It is also notable that the forming tools can easily make geometry that is impossible to attain.
Most apparent are lances (or any form) that are as long as their opening - they always shorten in real life - and form tools will not automatically adjust for developed length. Foresight in the form-tool design process can account for correct development, but this becomes problematical as the form tool must be adapted for the "as used" conditions.
Another one comes to mind is on the periphery of a form tool, the material backside can be dead sharp as if the inner & outer radius were zero. I have seen this on louvers for example. One can get different levels of realism depending on the form tool design.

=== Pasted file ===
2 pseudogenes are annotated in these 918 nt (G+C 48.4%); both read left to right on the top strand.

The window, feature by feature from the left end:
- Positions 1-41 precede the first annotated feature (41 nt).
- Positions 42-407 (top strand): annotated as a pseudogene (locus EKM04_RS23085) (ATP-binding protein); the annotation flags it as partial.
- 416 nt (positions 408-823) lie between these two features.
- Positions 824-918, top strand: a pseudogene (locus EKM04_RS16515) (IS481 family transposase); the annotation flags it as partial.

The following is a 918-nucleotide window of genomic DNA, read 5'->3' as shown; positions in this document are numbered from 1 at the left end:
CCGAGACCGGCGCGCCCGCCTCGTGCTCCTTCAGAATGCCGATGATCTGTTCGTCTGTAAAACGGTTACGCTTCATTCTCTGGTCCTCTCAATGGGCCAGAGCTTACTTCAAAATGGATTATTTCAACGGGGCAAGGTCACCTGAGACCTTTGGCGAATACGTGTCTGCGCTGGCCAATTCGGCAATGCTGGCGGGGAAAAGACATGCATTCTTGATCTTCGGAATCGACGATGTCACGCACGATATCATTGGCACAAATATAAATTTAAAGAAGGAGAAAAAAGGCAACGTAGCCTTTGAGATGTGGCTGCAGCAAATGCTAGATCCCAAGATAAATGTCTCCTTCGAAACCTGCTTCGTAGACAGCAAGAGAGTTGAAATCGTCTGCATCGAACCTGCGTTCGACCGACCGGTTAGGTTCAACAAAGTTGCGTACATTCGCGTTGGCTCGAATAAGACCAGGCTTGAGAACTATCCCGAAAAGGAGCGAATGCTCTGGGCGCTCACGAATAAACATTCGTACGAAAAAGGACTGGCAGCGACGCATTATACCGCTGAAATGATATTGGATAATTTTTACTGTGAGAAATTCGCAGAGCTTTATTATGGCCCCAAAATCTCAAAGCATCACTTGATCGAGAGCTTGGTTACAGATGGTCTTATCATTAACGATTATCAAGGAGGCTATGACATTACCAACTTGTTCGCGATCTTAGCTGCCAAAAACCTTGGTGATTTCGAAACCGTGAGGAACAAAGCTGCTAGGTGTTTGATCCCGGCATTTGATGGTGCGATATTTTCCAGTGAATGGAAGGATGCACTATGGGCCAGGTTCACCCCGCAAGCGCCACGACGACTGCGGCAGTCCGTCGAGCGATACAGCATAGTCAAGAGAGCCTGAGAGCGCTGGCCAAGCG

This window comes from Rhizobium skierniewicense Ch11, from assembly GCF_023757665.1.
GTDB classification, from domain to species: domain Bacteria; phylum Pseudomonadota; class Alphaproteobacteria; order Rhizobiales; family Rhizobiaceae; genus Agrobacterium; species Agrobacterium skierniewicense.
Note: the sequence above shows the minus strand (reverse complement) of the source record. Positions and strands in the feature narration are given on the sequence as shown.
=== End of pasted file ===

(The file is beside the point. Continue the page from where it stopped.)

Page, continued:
Another big problem is that the form tool cannot (usually) in any way have a disparity between the punch & die side of a feature - i.e. cannot account for size differences in shear/break. Generally this is not a huge problem if one dimensions the die or punch size exclusively (not using both sides to define definitions). Related to this is the inability for a form tool to model things with different punch / die sizes. Take a simple semi-perf for example. Anyone worth their salt (my opinion - dissenters received) would not size a punch for a semi-perf _smaller_ than the die opening as it creates a shear (weak semi-perf). Common practice is to size the punch _bigger_ than the the die to create more of an extrusion and create less of a shear line (remember it does not enter and does not need to be smaller). Form tools cannot deal with this very well.
Form tool detail all depends on what one needs (part designer or tool designer), so there is usually a way to create the geometry needed in either case. What a part designer and a tool designer deem passable is often different.